"Becoming" A Memoir by Michelle Obama Already Sold 10+ Million Copies, Pants vs. Skirts in Charter Schools, and More Feminist News
“Becoming” A Memoir By Michelle Obama
In less than five months, Michelle Obama has sold more than 10 million units of her biography, “Becoming.” It is a publishing industry phenomenon for many reasons, not the least of which that it is on track to become the bestselling memoir of all time. The former First Lady of the United States recently surprised a Tacoma, Washington based book club with an appearance. “A lot of what she shared with us was cutting ourselves slack as women,” Lestaundra Alfred, founder of the “Balanced Black Girl” book club told the Tacoma Daily Index. “We can be very hard on ourselves and very hard on each other and something she touched on at multiple points was to go easy on ourselves, be compassionate with one another because we’re all just doing the best we can.”
Some memoirs by First Ladies actually outsell those of their husbands. Gillian Brockwell of the Washington Post, however, notes that former First Lady Julia Grant couldn’t find a publisher for her memoirs in the 19th century. We have come a long way.
Pants vs. Skirts in Charter Schools
A Judge in North Carolina ruled that three girls in a charter school cannot be compelled to wear skirts. Guardians of the three girls sued, saying that the Charter Day School, a “traditional values school,” cannot enforce a skirts-only rule as part of its dress code. The suit argues that the traditional values policies are a violation of the U.S. Constitution's equal protection requirements. The case began when one girl started a petition to wear pants two years ago. "Personally, I hate wearing skirts," wrote student Keely Burks in 2016. “The skirts requirement causes the girls to suffer a burden the boys do not, simply because they are female,” wrote Judge Malcolm J. Howard last week.
Joe Biden Accused Of Sexual Misconduct
Former Nevada state assemblywoman Lucy Flores has accused Democratic 2020 front-runner and former Vice President Joe Biden of sexually unwanted touching. The Nevada politician appeared on CNN’s State of the Union Sunday morning to describe in detail the incident, which happened at a campaign event in 2014. “Very unexpectedly and out of nowhere I feel Joe Biden put his hands on my shoulders, get up very close to me from behind, lean in, smell my hair and then plant a slow kiss on the top of my head,” she told CNN’s Jake Tapper. “That, in and of itself, might not sound like it’s a very serious thing. That… might sound like it was innocent and well intentioned. But in the context of it, as a person who had absolutely no relationship with him afterwards, as a candidate who was preparing my case as to why I should be elected the second in command of that state, to have the vice president of the United States do that to me so unexpectedly and just kind of out of nowhere, it was just shocking.” A detailed account in her words was published in New York magazine.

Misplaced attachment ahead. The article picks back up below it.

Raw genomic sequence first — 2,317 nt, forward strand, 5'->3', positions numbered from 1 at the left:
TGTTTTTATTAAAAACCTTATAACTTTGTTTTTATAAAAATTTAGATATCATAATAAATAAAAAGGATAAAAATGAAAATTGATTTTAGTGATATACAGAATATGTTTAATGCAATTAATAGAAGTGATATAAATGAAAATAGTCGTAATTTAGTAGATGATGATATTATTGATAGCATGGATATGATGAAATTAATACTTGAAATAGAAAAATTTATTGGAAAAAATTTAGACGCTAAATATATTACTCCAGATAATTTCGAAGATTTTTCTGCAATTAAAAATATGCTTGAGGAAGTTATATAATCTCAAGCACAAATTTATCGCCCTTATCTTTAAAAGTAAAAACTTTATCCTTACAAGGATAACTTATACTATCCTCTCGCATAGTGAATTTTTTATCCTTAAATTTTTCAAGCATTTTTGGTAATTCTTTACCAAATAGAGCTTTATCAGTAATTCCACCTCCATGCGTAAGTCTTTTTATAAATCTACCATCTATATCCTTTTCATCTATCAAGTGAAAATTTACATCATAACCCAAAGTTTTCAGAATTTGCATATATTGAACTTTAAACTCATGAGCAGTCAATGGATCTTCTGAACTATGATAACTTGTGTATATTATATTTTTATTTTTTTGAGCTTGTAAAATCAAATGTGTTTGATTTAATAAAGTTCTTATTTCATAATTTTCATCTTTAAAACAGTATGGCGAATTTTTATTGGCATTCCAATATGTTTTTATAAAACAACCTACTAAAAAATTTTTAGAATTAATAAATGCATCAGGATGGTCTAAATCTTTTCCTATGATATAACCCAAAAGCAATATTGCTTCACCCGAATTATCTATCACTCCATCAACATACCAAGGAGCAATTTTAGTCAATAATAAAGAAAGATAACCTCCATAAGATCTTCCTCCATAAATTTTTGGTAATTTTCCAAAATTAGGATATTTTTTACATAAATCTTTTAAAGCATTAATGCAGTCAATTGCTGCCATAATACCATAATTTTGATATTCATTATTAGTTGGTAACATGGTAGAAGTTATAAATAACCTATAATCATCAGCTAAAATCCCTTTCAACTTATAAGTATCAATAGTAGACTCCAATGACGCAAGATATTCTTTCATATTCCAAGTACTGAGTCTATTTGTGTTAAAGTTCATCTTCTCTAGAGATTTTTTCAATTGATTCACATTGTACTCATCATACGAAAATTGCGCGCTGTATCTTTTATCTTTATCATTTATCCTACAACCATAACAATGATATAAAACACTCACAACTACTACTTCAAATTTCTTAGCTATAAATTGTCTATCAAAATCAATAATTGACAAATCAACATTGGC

As you can imagine, the Biden campaign, which is launching soon, is in disarray. Biden has issued a sort of non-apology apology, acknowledging, “expressions of affection” over his years campaigning for political office and on behalf of allies, but sharply adding “not once—never—did I believe I acted inappropriately.”
National Equal Pay Day
Tuesday, April 2nd is National Equal Pay Day. The holiday began by the National Committee on Pay Equity in 1996 as a public awareness day highlighting the gap in the pay between genders. In Florida, for example, a woman makes 85 cents for every dollar a man in a similar position makes. “In 2017, female employees made only 80.5 cents for every dollar earned by men,” Scholley Bubenik of Forbes writes. “This difference constitutes a twenty percent gap in wages between male and female employees.” According to a new American Association of University Women (AAUW) survey, three quarters of those polled believe that when it comes to pay negotiations, men and women are treated differently. The National Partnership for Women and Families has released an infographic chart, just in time for National Equal Pay Day, that allows you to click on any state to see the actual gender gap.
Exhibition: Votes For Women: A Portrait of Persistence
A new exhibition, "Votes for Women: A Portrait of Persistence," celebrates women’s suffrage in the United States from the early 1830s, when it became intertwined with abolitionism, to the ratification of the 19th Amendment to the Constitution of the United States in 1920. The exhibition includes 124 objects spaced over six rooms. “Through portraiture, biography, and material culture, the exhibition examines the contributions of the radical women in antislavery societies; women activists of the late nineteenth century; the “New Woman” of the turn of the century; and the militant suffragists of the 1910s," notes the National Portrait Gallery. The exhibition, at The Smithsonian in Washington DC, runs until January 5, 2020.
Cover image via The Lily